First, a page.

From a game mechanics point of view, we needed to figure out in detail how each unit type helped the gang gain Street Cred. Solos were straightforward, as firefights are a perfect way of showing off a gang’s firepower and gain reputation.

A little more on Firefights. We wanted firefights to be more than just a shootout, but a place where skills matter as well. We created a combat system with only a small amount of luck involved, and where firepower, preparation, and some bluffing were key to emerging victorious (or at least alive) from the bloody conflict. The combat system also allowed upgrading a player’s arsenal of weaponry and gadgets without being an over-encumbering deckbuilding system.

We also thought a winners take all system would be unrealistic and too punishing for losing sides, which could dangerously snowball and prevent other players from recovering from a severe loss in numbers. This led us (after many adjustments and experimental attempts) to a combat system where units killed and Street Cred scoring were not directly linked, but instead, conditionals of each other.

Aggressive strategies in Cyberpunk 2077: Gangs of Night City are an excellent way to negate your opponents’ presence and reinforcing your own in a district and gain Street Cred while doing so. However, mindlessly throwing units into combat would probably backfire if you were not prepared.

We wanted to establish Techies as the unit type responsible for dealing with Fixers and claiming opportunities around Night City. It soon became clear to us that they should also be the main class responsible for protecting districts and Points of Interests, with their drones being assets in asserting dominance in a district or being cannon fodder in combat. Fulfilling opportunities is a main source of Street Cred in the game and hiring the right specialist at the right time can really turn the tables for a gang. This makes Techies crucial assets for every gang.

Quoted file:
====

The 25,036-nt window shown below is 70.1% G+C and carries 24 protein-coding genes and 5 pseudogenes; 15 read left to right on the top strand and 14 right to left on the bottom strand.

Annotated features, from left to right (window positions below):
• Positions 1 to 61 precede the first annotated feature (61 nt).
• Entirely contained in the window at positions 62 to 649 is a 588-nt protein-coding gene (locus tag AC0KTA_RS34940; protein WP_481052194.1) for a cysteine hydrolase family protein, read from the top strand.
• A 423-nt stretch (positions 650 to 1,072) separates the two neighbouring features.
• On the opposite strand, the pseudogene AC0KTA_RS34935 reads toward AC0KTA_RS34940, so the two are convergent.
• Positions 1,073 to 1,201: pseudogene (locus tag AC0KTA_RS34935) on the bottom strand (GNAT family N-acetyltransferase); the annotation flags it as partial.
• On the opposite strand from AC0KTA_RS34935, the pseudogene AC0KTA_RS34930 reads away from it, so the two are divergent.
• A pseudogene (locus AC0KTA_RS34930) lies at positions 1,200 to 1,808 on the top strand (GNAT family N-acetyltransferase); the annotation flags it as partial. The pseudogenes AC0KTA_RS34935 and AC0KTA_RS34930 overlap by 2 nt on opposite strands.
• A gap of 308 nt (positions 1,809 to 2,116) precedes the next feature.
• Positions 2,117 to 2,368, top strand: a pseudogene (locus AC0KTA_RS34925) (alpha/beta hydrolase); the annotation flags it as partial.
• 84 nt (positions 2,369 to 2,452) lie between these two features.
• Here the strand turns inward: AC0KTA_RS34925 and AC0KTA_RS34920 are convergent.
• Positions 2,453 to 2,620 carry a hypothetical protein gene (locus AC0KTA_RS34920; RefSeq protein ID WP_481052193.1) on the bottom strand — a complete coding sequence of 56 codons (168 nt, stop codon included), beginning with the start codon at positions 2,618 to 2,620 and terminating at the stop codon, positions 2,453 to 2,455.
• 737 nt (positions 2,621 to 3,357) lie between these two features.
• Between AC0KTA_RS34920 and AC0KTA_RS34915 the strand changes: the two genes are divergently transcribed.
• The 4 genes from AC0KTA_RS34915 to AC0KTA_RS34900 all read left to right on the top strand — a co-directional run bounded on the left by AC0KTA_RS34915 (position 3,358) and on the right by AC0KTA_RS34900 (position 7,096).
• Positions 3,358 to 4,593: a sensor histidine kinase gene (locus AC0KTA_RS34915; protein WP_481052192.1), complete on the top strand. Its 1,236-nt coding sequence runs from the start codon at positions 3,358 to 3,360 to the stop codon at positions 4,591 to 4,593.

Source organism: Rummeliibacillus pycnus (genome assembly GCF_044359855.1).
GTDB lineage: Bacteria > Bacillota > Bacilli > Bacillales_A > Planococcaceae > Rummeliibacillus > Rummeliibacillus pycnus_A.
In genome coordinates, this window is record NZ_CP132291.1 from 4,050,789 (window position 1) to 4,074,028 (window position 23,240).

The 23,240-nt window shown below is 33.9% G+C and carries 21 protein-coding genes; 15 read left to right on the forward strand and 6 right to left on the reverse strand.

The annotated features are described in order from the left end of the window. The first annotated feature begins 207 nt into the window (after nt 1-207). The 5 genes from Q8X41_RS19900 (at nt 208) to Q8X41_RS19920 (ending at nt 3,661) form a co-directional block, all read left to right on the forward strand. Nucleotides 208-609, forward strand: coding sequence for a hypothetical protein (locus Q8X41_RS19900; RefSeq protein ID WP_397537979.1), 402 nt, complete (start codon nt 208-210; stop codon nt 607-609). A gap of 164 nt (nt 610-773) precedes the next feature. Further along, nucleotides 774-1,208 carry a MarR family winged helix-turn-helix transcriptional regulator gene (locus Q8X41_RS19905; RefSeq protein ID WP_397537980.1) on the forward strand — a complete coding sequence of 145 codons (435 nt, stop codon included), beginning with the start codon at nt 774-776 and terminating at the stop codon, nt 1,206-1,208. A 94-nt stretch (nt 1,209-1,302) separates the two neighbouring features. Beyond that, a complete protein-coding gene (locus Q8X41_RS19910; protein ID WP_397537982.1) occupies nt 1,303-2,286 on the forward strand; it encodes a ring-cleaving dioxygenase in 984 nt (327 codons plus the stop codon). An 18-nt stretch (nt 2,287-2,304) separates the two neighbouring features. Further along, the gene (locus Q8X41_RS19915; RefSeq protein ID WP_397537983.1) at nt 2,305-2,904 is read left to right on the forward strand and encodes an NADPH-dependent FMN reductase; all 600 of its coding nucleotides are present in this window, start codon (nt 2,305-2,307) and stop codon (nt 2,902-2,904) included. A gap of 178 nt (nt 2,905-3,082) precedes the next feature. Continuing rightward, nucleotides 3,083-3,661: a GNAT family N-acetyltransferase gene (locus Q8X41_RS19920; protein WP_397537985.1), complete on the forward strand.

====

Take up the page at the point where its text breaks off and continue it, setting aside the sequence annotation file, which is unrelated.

Netrunners are tasked with scouring the Net, stealing corporate secrets for leverage, and disrupting the other gangs. The Net in Cyberpunk 2077: Gangs of Night City is a streamlined, push your luck system, representing the different Netrunner activities. The rewards can be high, but players must strategize and minimize their risks, as NetWatch is always active and waiting to catch you red-handed.

From the very first playtests, it was clear to us that the best players had the best timing. Finding the right moment for a firefight, to seize an opportunity, or to grab corporate secrets would give them an edge over the other gangs. This leads us to the mechanic of Activating and Reclaiming. Players opt during their turn to Activate their units or Reclaim and regroup. Activating is essentially how units interact with the board, while Reclaiming allows gangs to recruit more units and resources from districts they have presence in. Choosing how to spend your turn as a player and deciding when to do so requires a delicate touch. The system we implemented delivers that balance of action and consolidation.

Last but not least, we needed to reflect and represent each gang’s unique personality mechanically in the game. We knew from initial brainstorming that we wanted to assign them asymmetric abilities, and their video game lore informed us exactly on the theme and how we should do that. It was a demanding and most challenging design task to overcome, but after hundreds of playtests, we are very satisfied with how each gang plays.

We hope you can enjoy the fruits of our labor in Cyberpunk 2077: Gangs of Night City.

Thanks for reading. This is but the first in our line of Design Diary entries. Stay tuned for more.